The “Best”

I’m always amazed at how many products out there are claimed to be “the best.”

What does that even mean? Best for what? Best for who? Whenever this word is used (and I’ve used it REALLY sparingly in the last 17 years) it draws a mental line in the sand meaning nothing is better than this, because well, it’s the best.

My travels to Europe and Asia, interacting with others around the world leaves me thinking that other cultures aren’t quite as fixated on being the best, and having the best. I think we Americans have more of a propensity for needing to have the best. Laurie Anderson did a great tune called “0 and 1,” from her Home of the Brave soundtrack. As she says in her computer enhanced voice, “everyone wants to be number one, nobody wants to be 0, a loser.” Yet in this analog world that we all seem to worship, there are precious few shades of grey.

I have a hard time believing that all the people that design and build hifi gear want to build products that are less than. And on the flip side of that maxi single, there are so many claiming to be the best. How can there be that many bests. The New York Times recently claimed that a very popular $600 turntable is “the best turntable.” As Hall and Oates say in “Possession Obsession,” so why would you want more?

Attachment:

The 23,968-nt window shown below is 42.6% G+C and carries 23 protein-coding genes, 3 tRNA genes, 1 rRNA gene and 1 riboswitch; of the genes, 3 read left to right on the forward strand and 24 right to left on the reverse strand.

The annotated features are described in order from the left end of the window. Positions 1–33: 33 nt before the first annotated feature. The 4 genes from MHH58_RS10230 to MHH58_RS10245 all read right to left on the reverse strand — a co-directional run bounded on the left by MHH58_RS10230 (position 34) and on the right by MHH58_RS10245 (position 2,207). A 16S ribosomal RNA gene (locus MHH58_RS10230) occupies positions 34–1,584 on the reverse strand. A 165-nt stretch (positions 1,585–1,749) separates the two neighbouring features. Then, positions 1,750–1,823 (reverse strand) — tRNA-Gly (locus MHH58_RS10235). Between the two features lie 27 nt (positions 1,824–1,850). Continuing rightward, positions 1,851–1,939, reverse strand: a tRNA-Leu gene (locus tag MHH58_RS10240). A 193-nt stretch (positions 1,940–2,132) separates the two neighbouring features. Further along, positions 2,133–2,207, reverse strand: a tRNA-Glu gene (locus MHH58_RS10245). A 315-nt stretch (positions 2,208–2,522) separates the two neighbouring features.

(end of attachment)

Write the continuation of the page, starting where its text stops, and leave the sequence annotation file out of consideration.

Well, why would you?

I fear that in today’s influencer laden society, no one wants to be caught with having any less than the best, yet there are so many great products available. There have never been more variations on the theme, regardless of what shape your hifi system needs to take.

This is something I’ve agonized over since I started writing about hifi. Trying to have enough insight to put things into perspective. To try and help you make intelligent purchase decisions that will help you. It’s not about me/us at all. We’ve all drawn our lines in the sand as to what we like, and what helps us achieve our music reproduction goals.

Back when I worked at The Absolute Sound, and used to chat with the late, great Harry Pearson on a semi-regular basis he always used to say: “Kid, don’t use the B-word. Resist the urge. The minute you do, you’ve painted yourself in a corner you can’t get out of.”

And while attaching those four letters to one of our reviews would certainly get us a lot more web traffic, and perhaps a better ranking on Google searches, it doesn’t help you one bit. What happens when you bring that best turntable or those best speakers home and they aren’t the best? Hmmmm. How likely are you going to be to listen to what we have to say in the future?

For all but the few people that can build an awesome system out of the chute and have the fortitude to stay there, the pursuit of building an audio system is usually a journey, an evolving thing. As cool as it is to say “I’ve got the best..” you probably don’t, because it doesn’t exist.

Here’s to hoping you’ll continue to enjoy your journey, wherever you are on that path, and that you can have the courage to enjoy the gear you’ve spent your hard earned money on, whether it’s the best or not.

-Jeff Dorgay